The Palestinian Football Association dropped its request to suspend Israel from international soccer during the FIFA Congress in Zurich on Friday.
The Palestinians wanted Israel ousted from FIFA because they allege Israel continued to allow five teams to play in occupied territories, have discriminated against its players and restricts player movements in the West Bank and Gaza.
Israel cites security concerns for its policies, particularly regarding movement in and out of Gaza, which is controlled by Islamic militant group Hamas.
Palestinian Football Association president Jibril Rajoub decided against the measure after speaking to some of FIFA's 209 members, who wanted to two sides to unite.
FIFA President Sepp Blatter had said he did not support the request and wanted the two sides to works out their issues before the impending vote.
"We, FIFA, cannot interfere into political territories,” Blatter said during the Congress.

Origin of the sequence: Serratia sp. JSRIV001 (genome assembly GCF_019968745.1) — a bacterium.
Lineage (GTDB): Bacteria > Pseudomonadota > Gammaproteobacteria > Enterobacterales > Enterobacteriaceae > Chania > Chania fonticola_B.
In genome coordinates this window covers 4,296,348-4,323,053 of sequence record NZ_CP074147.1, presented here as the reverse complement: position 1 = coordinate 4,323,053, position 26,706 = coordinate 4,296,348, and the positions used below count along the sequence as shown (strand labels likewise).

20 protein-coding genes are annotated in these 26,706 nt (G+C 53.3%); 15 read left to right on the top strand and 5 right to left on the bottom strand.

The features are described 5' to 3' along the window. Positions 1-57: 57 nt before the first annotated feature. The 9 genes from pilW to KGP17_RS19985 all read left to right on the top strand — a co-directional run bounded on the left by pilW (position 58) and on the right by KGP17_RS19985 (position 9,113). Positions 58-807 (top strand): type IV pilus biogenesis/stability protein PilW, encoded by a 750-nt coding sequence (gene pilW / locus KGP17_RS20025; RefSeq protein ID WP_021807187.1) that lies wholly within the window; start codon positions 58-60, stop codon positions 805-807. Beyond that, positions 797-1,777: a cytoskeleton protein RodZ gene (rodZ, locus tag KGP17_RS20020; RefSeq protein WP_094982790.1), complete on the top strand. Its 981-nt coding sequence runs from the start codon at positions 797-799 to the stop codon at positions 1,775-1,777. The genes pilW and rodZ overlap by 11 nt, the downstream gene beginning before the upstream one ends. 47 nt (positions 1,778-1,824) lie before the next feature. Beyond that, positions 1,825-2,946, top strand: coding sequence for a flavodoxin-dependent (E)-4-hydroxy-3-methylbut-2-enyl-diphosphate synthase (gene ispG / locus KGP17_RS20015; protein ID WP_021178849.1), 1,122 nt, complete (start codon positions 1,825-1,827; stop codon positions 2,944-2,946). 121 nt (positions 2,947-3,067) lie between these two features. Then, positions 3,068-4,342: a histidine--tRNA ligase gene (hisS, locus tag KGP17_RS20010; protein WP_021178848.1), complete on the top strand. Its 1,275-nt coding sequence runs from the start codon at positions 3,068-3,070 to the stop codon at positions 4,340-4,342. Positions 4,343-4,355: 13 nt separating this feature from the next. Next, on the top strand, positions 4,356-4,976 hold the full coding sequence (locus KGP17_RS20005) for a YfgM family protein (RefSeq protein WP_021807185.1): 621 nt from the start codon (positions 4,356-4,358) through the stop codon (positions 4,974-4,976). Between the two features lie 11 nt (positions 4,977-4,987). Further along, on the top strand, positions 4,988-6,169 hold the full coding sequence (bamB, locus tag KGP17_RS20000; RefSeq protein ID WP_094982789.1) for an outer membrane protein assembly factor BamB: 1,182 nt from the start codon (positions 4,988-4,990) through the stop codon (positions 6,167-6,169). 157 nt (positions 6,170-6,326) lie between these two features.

"I am here to play football rather than play politics. I don't want to score goals, I want to end suffering," Rajoub told the congressional delegates.
Israeli prime minister Benjamin Netanyahu said Friday that an attempt to delegitimize Israel through FIFA would hurt the global soccer governing body.
“The attempt to hurt Israel politically will destroy FIFA, because it will start with Israel and then go to one country, and then the next,” Netanyahu said, according to the Jerusalem Post.
Rajoub shook hands with Israel Football Association chief Ofer Eini during the meeting after FIFA debated on how to proceed.
- Scooby Axson